rn: Canada: WTO villain


Jan Slakov

Dear RN,

This is a "Beware of poison presents" message I'm afraid... Beware of Canada
wanting to sell CANDU nuclear reactors to Turkey (with its earthquakes!
can't really call it selling actually, for we "loan" countries the money so
they will prop up our rotten nuclear industry).

Beware the US selling cigarettes with tactics that are not allowed in the
US... (eg. rn posting of 27/12/98 on "Fumo luoco") Beware Canada using the
WTO to try to foist asbestos on people elsewhere in the world. Lots more
examples like this, I'm afraid. One of the best presents we can give our
sisters and brothers in other countries is to work to prevent our
governments from getting away with giving out these poison "presents". 

all the best, Jan
Date: Thu, 16 Dec 1999 09:48:51 -0600
From: Community Outreach Center <•••@••.•••>
Subject: Canada, Asbestos and the WTO

From: Community Outreach Center <•••@••.•••>
Subject: Asbestos and WTO

Hi Friends,

I am sending to you a presentation on asbestos that Barry Castleman made at
the ngo Health and Environment Day in Seattle. [Note from Jan: I can send
you the presentation on request.]  It is a very disturbing
account about how Canada is trying to use the WTO to allow them to export
asbestos to developing countries. Barry is the leading researcher in
originally exposing the hazards of asbestos. He would like to get this
information out to as many people as possible in Canada. I did an interview
with Barry while I was in Seattle which will shortly air on our radio
program Making the Links CFCR 90.5  FM. Could you please circulate this to
all of your lists and particularly those involved in health and safety
issues. If we can expose this manoeuver, and put public pressure on, we
could force the government to back off this attempt to target third world
countries with a deadly product and role back national bans on asbestos
use. Thank you,  Don Kossick.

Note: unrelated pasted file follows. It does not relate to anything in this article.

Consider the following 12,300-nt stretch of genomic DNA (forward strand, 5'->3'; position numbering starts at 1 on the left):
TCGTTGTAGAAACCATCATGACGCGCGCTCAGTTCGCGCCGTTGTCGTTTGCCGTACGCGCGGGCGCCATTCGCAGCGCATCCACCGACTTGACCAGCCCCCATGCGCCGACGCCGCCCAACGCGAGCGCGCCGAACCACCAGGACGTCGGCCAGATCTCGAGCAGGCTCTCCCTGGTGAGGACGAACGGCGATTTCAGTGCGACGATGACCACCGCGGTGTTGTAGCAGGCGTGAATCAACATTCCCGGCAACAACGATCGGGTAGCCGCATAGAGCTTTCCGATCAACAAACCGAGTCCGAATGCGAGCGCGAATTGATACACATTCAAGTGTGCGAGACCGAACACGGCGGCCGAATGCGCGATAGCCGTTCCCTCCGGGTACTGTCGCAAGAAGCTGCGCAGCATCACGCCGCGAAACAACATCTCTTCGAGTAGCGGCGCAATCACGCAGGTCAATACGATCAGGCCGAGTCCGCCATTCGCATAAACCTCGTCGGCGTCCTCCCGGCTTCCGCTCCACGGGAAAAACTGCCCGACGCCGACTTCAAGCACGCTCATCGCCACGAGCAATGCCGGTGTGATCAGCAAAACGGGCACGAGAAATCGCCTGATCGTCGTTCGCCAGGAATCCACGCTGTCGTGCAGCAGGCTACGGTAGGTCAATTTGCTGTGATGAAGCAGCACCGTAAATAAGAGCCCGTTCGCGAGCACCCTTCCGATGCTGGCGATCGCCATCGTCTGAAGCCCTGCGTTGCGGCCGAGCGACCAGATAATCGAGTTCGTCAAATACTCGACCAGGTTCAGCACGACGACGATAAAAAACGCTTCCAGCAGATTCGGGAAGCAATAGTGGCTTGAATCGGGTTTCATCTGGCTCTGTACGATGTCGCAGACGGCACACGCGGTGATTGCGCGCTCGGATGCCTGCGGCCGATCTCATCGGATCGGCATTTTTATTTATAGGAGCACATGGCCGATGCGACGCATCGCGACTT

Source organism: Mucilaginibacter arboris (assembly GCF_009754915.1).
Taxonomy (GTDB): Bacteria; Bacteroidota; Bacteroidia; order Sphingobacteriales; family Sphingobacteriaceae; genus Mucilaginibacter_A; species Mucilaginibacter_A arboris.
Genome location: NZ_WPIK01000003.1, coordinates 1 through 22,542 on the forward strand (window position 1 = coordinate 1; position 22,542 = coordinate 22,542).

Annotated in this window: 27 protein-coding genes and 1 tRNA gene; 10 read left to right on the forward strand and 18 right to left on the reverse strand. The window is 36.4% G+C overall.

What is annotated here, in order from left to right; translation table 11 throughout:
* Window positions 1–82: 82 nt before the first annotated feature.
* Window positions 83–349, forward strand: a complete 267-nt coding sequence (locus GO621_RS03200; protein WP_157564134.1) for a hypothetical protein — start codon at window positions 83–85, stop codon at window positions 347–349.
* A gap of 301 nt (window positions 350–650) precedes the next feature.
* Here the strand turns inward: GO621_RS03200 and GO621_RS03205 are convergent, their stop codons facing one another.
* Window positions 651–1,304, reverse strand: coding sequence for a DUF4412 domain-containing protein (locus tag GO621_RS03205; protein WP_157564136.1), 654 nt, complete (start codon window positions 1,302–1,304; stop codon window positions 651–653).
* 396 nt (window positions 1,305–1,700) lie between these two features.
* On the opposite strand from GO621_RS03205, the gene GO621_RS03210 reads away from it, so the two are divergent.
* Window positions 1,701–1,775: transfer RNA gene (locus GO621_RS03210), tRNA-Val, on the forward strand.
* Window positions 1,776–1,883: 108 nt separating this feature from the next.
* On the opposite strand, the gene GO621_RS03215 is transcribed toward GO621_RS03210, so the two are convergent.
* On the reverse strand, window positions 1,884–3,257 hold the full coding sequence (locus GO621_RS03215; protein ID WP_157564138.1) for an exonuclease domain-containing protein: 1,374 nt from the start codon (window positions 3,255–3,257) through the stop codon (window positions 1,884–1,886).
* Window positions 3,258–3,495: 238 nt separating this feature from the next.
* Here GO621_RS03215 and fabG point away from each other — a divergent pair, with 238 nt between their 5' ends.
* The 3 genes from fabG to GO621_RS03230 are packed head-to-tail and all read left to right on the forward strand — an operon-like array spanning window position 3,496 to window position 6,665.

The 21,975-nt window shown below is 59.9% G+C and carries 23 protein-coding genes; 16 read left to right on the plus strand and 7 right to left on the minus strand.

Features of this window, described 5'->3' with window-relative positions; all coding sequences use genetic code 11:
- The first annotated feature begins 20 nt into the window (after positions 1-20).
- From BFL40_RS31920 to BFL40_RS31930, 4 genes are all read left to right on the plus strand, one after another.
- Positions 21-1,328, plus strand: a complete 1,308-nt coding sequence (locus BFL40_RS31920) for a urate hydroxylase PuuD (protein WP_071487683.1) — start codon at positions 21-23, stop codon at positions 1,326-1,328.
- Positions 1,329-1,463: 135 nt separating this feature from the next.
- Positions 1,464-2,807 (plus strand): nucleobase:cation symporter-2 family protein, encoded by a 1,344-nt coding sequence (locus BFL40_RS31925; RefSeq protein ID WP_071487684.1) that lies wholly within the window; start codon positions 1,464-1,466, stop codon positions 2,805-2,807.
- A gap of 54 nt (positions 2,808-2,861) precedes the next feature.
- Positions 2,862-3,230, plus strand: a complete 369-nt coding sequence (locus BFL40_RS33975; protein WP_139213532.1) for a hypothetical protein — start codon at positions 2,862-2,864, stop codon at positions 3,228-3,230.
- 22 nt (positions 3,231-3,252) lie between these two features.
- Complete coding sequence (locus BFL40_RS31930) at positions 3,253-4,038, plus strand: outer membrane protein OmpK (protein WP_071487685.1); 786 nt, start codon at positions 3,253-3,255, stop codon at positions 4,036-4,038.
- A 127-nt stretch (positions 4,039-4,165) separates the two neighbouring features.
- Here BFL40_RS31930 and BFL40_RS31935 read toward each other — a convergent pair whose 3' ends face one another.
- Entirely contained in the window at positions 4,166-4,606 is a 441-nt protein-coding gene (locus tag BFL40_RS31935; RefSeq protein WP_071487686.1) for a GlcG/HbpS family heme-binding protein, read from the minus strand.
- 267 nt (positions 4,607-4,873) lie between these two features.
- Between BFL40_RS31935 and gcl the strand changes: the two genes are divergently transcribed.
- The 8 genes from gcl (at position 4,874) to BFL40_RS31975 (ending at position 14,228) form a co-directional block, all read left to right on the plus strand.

Date: Wed, 15 Dec 1999 18:51:34 -0400
From: •••@••.••• (Joan Russow)
Subject: Canada and the WTO

Piece printed in the Times Colonist, Victoria, Canada Tuesday, December 14, 1999

By Joan Russow

At the WTO in Seattle, Canada was revealed to be one of the WTO Villains.
and NOW we have the Uvic Frankenspuds

Canada has already received global condemnation as one of the world's major
suppliers of Frakenfoods;unfortunately there has not been sufficient
opposition inside Canada. Rather than continuing to fund University
research in the development of more genetically engineered foods and crops,
the federal governemnt must institute a fair and just transition and
conversion program to organically grown food for the farmers and
communities already affected by the blight of Genetically engineered foods
and crops.

Opposition for trade agreements in Canada has mounted in part because of
the Ethyl case where Canada was obliged to compensate the Ethyl Corporation
after Canada had refused to accept, for environmental reasons, the
additive MMT. . Rather than use other multinational international
environmental agreements to counter Ethyl's claim, Canada caved into  to
the decision by the NAFTA panel. Outrage arose in Canada that foreign
corporations should have this right in Canada. The opposition has been
fueled by nationalism demanding Canada's sovereign rights to set standards
and regulations be respected; in some cases even when Canada's standards
are below international standards.  Unfortunately, this case has obscured
the fact that Canada acts to undermine higher standards and regulations
related to hormone treated beef, and  genetically engineered foods and
crops by Europe, and to set aside the banning of  asbestos in France. One
is left with the question of whether Canada agreed to pay Ethyl      in
order to be able to justify its using the WTO to further its industries of
hormone treated beef, GE foods and crops and asbestos all of  which have